Papa Roach – F.E.A.R. (Review)
By: MelodicEnmity (Andrew Wayne)
Over the years, Papa Roach has taken an eclectic journey by creating many different styles and genres of music for each and every new record. ‘Old-school’ fans will always remember the in your face, nu-metal approach of then, Coby Dick (Jacoby Shaddix’s), mixture of rap and heartfelt soaring vocals over guitarist, Jerry Horton’s signature driving guitar riffs and heavy rhythm section that was featured on their 1999 label debut, “Infest.” On the flip-side, many followers will recognize Papa Roach for venturing into the alternative hard rock world for their follow-up record, “LoveHateTragedy.” Finally, the majority of people may recall Papa Roach as becoming a more popular influenced rock band with songs such as “Scars” that were constantly spun on every single pop station, rock station, and music video television channel alike.
Their new effort, “F.E.A.R.” (Face Everything And Rise), is a definite departure from anything they have ever done before. The album itself, in writing and production, is definitely aimed for the new modern sound of hard rock; walking along, but certainly not replicating the path that bands such as In This Moment, Nothing More, Starset, and more have taken. “F.E.A.R.” has all the tell-tale signs of the tight and clear digital production, but still mixed with a healthy dose of other natural elements. Add some of the heaviest Papa Roach guitar riffs and even some synth and dubstep arrangements, and you have got yourself “F.E.A.R.” The new record simply shows that Papa Roach is bringing something new to the table for their fans. I believe this album was the best move Papa Roach could have done as it will also secure their place on top in a sadly declining industry.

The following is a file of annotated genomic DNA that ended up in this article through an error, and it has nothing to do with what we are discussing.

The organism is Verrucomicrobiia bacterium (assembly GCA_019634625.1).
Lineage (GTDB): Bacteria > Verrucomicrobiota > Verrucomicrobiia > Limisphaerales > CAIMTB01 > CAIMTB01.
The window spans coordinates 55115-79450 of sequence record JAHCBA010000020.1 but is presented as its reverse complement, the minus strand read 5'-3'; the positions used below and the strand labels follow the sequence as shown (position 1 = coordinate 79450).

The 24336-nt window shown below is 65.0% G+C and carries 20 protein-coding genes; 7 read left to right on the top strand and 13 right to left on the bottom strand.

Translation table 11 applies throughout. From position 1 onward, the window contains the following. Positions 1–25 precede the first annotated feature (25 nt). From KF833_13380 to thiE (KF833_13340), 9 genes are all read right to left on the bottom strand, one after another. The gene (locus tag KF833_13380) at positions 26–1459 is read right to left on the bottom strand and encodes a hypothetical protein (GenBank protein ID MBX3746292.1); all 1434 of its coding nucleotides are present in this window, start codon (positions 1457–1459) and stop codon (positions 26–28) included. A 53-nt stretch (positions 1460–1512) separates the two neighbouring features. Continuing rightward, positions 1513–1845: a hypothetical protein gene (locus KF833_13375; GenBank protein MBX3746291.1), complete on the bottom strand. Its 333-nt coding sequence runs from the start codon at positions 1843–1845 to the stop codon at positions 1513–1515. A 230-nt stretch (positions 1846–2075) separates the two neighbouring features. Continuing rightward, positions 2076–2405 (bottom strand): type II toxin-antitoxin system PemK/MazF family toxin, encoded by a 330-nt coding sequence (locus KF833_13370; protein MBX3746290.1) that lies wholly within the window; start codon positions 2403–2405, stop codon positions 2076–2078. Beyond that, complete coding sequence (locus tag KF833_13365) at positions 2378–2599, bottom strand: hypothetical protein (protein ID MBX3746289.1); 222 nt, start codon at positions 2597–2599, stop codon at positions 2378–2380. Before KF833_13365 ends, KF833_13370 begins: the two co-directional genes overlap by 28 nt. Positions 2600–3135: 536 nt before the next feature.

This brings me to the song “Gravity” featuring In This Moment’s Maria Brink, which is the definite stand-out track to me on “F.E.A.R.” I would not necessarily call it a ‘return to form’ for Papa Roach, but it is a great example of how a band can mix both their ‘old-school’ and ‘new-school’ techniques into one great piece of music. We also get to hear Jacoby rap again! This song in particular though was composed in such a way that everything seamlessly flows beautifully. The harmonies between Shaddix and Brink are surreal. This song right here shows a side of both Shaddix and Brink that fans of both bands have never really seen before. “Gravity” is a song that is truly unique which portrays the true versatility that Papa Roach is capable of.
While there are many amazing hard rock/alternative metal tracks that Papa Roach bring us with “Face Everything And Rise,” there is a downside as well. While this album packs some major surprises and great tunes, there are a few that I felt somewhat predictable. I mean that in the sense that in just a few of the tracks, I felt myself knowing how the chorus was going to build up, what the bridge would sound like, etc…But, this is Papa Roach’s first record that not only combines all styles of Papa Roach, past and current, they have still have created an album with mostly exceptional songs.
That being said, “F.E.A.R.” is not a bad or even mediocre album by any stretch of the imagination. In fact, it is actually quite catchy, hook-driven, and filled with quite a few great surprises. The departure from their pop influenced rock days is also refreshing to hear. Many of the tracks I find myself listening to on repeat; just…some more than others. What “F.E.A.R.” does though is provide the listener with a new Papa Roach experience that is geared more towards all fans from 1993-1999 era to the present. That is quite a feat to conquer in and of itself. “F.E.A.R.” definitely pulls its own weight; showing their fans that Papa Roach are not a one-trick-pony, are ever evolving, and are most definitely, here to stay.